1.8. Proof of the isoperimetric inequality

Theorem 8

\displaystyle  \begin{array}{rcl}  |E|^{\frac{Q-1}{Q}}\leq C\,|B|^{-1/Q}P(E,B). \end{array}

\proof

Let {E} be a smooth domain. The idea is to apply the weak Sobolev inequality to the indicator {u=1_E}. {P(E,\Omega)} plays the role of {\|\nabla u\|_{L^1}} on the right hand side. On the left hand side,

\displaystyle  \begin{array}{rcl}  |\{x\,;\,|u(x)|>t\}=|E| \textrm{ iff }0\leq t<1, \end{array}

hence

\displaystyle  \begin{array}{rcl}  \|u\|_{L^{q,\infty}}=|E|^{1/q}. \end{array}

To justify replacement of perimeter with {\|\nabla u\|_{L^1}}, approximate {1_E} with smooth functions {u} and apply the coarea formula as in next subsection.

1.9. Proof of the strong Sobolev inequality

Theorem 9

\displaystyle  \begin{array}{rcl}  \|u\|_{L^{\frac{Q-1}{Q}}(B)}\leq C\,|B|^{-1/Q}\|\nabla u\|_{L^1(B)}. \end{array}

\proof

Assume {u} is smooth and compactly supported. By Sard’s theorem, for a.e. {t}, {E_t=\{u>t\}} is a smooth manifold. In general, Federer’s coarea formula states that, for {g} a Lipschitz function,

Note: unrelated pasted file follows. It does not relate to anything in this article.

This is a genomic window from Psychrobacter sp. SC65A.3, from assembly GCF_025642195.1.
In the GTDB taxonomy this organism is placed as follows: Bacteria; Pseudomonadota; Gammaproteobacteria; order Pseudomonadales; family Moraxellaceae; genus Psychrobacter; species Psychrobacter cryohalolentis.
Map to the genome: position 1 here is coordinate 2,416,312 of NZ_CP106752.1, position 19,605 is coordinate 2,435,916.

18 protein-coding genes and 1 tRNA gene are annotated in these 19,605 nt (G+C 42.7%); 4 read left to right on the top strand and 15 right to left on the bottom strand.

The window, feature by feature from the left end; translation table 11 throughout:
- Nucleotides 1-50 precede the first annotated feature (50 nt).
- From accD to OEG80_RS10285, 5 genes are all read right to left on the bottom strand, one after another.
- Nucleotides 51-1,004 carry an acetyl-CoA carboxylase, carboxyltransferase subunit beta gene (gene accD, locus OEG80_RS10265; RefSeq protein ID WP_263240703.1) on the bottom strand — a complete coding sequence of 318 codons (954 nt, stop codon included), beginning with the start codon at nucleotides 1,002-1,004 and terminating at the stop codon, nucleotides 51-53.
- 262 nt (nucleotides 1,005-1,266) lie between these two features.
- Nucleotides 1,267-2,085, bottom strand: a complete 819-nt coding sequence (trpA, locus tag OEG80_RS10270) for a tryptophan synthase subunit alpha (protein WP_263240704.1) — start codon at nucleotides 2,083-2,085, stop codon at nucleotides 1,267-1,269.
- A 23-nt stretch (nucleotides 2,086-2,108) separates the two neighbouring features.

\displaystyle  \begin{array}{rcl}  \int_{{\mathbb R}^n}f|D g|=\int_{{\mathbb R}}(\int_{\{g=t\}}f\,d\mathcal{H}^{n-1})\,dt \end{array}

We apply it to {g=u} and {f=\frac{|\nabla u|}{|Du|}\geq 1}.

\displaystyle  \begin{array}{rcl}  \int_{B}|\nabla u|\geq\int_{{\mathbb R}}(\int_{\partial E_t}\,d\mathcal{H}^{n-1})\,dt=\int_{{\mathbb R}}P(E_t,B)\,dt \end{array}

Finally, express the {L^{\frac{Q}{Q-1}}}-norm of {u} as an integral,

\displaystyle  \begin{array}{rcl}  (\int_{B}|u|^\frac{Q}{Q-1})^{\frac{Q-1}{Q}}&=&(\frac{Q}{Q-1}\int_{0}^{\infty}t^{\frac{1}{Q-1}}|E_t|\,dt)^{\frac{Q-1}{Q}}\\ &\leq& C\,(\int_{0}^{\infty}|E_t|^\frac{Q}{Q-1}\,dt)^{\frac{Q-1}{Q}}, \end{array}

which concludes the proof. We have used the easy fact that, for every nondecreasing function {V(t)} and {a>1},

\displaystyle  \begin{array}{rcl}  F(x)=a\int_{0}^{x}t^{a-1}V(t)\,dt-(\int_{0}^{x}V(t)^{1/a}\,dt)^a \end{array}

is a non decreasing function of {x} (differentiate !) and thus nonnegative.

About metric2011

metric2011 is a program of Centre Emile Borel, an activity of Institut Henri Poincaré, 11 rue Pierre et Marie Curie, 75005 Paris, France. See http://www.math.ens.fr/metric2011/